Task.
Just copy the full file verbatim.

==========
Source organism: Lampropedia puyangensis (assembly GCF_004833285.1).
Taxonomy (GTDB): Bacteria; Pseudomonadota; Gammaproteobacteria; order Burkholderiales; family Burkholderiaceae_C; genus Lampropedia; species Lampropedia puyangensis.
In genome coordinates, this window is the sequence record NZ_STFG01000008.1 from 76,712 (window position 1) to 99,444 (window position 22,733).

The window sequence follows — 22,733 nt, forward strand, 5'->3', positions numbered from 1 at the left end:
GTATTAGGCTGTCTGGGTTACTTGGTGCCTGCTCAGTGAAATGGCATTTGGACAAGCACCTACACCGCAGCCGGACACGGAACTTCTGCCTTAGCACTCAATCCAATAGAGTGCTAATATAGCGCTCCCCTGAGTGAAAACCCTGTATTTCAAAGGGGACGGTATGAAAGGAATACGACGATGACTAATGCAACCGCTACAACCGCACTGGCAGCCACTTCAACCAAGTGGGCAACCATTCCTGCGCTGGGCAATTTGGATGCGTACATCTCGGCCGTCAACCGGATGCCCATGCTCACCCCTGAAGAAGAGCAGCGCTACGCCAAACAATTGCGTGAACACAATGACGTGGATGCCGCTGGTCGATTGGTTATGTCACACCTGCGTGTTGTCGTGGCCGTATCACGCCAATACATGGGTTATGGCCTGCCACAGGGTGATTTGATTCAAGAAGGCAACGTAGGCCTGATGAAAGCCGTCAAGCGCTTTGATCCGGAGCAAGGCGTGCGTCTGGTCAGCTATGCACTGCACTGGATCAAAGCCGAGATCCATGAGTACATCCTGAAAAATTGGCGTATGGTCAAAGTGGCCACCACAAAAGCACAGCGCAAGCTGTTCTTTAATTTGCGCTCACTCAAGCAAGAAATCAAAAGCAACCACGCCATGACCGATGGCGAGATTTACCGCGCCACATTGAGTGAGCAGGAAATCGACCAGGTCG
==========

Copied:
Source organism: Lampropedia puyangensis (assembly GCF_004833285.1).
Taxonomy (GTDB): Bacteria; Pseudomonadota; Gammaproteobacteria; order Burkholderiales; family Burkholderiaceae_C; genus Lampropedia; species Lampropedia puyangensis.
In genome coordinates, this window is the sequence record NZ_STFG01000008.1 from 76,712 (window position 1) to 99,444 (window position 22,733).

The window sequence follows — 22,733 nt, forward strand, 5'->3', positions numbered from 1 at the left end:
GTATTAGGCTGTCTGGGTTACTTGGTGCCTGCTCAGTGAAATGGCATTTGGACAAGCACCTACACCGCAGCCGGACACGGAACTTCTGCCTTAGCACTCAATCCAATAGAGTGCTAATATAGCGCTCCCCTGAGTGAAAACCCTGTATTTCAAAGGGGACGGTATGAAAGGAATACGACGATGACTAATGCAACCGCTACAACCGCACTGGCAGCCACTTCAACCAAGTGGGCAACCATTCCTGCGCTGGGCAATTTGGATGCGTACATCTCGGCCGTCAACCGGATGCCCATGCTCACCCCTGAAGAAGAGCAGCGCTACGCCAAACAATTGCGTGAACACAATGACGTGGATGCCGCTGGTCGATTGGTTATGTCACACCTGCGTGTTGTCGTGGCCGTATCACGCCAATACATGGGTTATGGCCTGCCACAGGGTGATTTGATTCAAGAAGGCAACGTAGGCCTGATGAAAGCCGTCAAGCGCTTTGATCCGGAGCAAGGCGTGCGTCTGGTCAGCTATGCACTGCACTGGATCAAAGCCGAGATCCATGAGTACATCCTGAAAAATTGGCGTATGGTCAAAGTGGCCACCACAAAAGCACAGCGCAAGCTGTTCTTTAATTTGCGCTCACTCAAGCAAGAAATCAAAAGCAACCACGCCATGACCGATGGCGAGATTTACCGCGCCACATTGAGTGAGCAGGAAATCGACCAGGTCG